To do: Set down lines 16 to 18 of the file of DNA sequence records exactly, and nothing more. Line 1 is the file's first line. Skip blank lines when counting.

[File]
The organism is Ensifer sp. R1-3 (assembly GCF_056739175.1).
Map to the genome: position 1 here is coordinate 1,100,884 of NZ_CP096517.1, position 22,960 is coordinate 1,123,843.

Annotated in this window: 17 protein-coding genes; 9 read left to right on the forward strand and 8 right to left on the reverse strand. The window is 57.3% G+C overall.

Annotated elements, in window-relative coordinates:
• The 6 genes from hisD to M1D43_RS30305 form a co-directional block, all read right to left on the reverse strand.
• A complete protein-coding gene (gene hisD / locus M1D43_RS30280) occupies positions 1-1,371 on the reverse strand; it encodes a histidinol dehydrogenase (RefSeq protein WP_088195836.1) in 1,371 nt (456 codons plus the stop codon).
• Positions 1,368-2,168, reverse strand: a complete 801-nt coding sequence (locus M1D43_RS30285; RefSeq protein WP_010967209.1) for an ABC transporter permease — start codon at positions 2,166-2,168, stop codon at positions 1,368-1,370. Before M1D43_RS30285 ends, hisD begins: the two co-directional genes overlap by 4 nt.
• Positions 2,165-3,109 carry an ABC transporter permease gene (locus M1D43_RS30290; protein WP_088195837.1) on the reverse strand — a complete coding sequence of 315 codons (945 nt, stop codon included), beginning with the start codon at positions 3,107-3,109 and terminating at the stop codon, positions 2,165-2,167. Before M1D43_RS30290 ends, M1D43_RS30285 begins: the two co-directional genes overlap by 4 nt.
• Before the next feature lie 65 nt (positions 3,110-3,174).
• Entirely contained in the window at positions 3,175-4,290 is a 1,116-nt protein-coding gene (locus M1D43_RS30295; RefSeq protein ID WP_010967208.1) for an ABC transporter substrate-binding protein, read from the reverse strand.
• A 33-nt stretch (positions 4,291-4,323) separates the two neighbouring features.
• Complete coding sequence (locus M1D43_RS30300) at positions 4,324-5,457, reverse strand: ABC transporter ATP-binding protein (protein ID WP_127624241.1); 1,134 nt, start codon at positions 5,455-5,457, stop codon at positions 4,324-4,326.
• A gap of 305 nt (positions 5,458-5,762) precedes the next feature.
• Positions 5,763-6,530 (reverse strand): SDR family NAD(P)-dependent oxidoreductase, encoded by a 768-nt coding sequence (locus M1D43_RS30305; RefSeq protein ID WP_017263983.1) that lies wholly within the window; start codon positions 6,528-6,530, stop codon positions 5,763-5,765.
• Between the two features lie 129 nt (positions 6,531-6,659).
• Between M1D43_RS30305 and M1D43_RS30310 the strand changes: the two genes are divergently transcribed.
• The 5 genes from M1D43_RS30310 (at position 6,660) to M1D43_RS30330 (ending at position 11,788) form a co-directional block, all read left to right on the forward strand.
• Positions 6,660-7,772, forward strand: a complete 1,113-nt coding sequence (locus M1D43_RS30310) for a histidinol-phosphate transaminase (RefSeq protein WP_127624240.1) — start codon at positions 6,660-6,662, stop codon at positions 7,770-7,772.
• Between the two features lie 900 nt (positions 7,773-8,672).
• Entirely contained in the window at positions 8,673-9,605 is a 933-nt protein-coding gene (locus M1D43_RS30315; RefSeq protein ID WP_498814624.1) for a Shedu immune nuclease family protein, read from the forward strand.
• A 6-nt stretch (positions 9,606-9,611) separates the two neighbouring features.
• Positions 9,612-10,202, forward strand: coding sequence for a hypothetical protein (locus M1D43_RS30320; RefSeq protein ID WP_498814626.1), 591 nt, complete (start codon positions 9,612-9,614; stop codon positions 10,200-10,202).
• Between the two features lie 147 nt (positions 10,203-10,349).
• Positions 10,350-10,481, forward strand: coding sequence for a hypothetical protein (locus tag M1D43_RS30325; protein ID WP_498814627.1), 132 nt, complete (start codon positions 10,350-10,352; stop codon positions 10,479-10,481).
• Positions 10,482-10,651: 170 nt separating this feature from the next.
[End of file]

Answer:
• Between M1D43_RS30305 and M1D43_RS30310 the strand changes: the two genes are divergently transcribed.
• The 5 genes from M1D43_RS30310 (at position 6,660) to M1D43_RS30330 (ending at position 11,788) form a co-directional block, all read left to right on the forward strand.
• Positions 6,660-7,772, forward strand: a complete 1,113-nt coding sequence (locus M1D43_RS30310) for a histidinol-phosphate transaminase (RefSeq protein WP_127624240.1) — start codon at positions 6,660-6,662, stop codon at positions 7,770-7,772.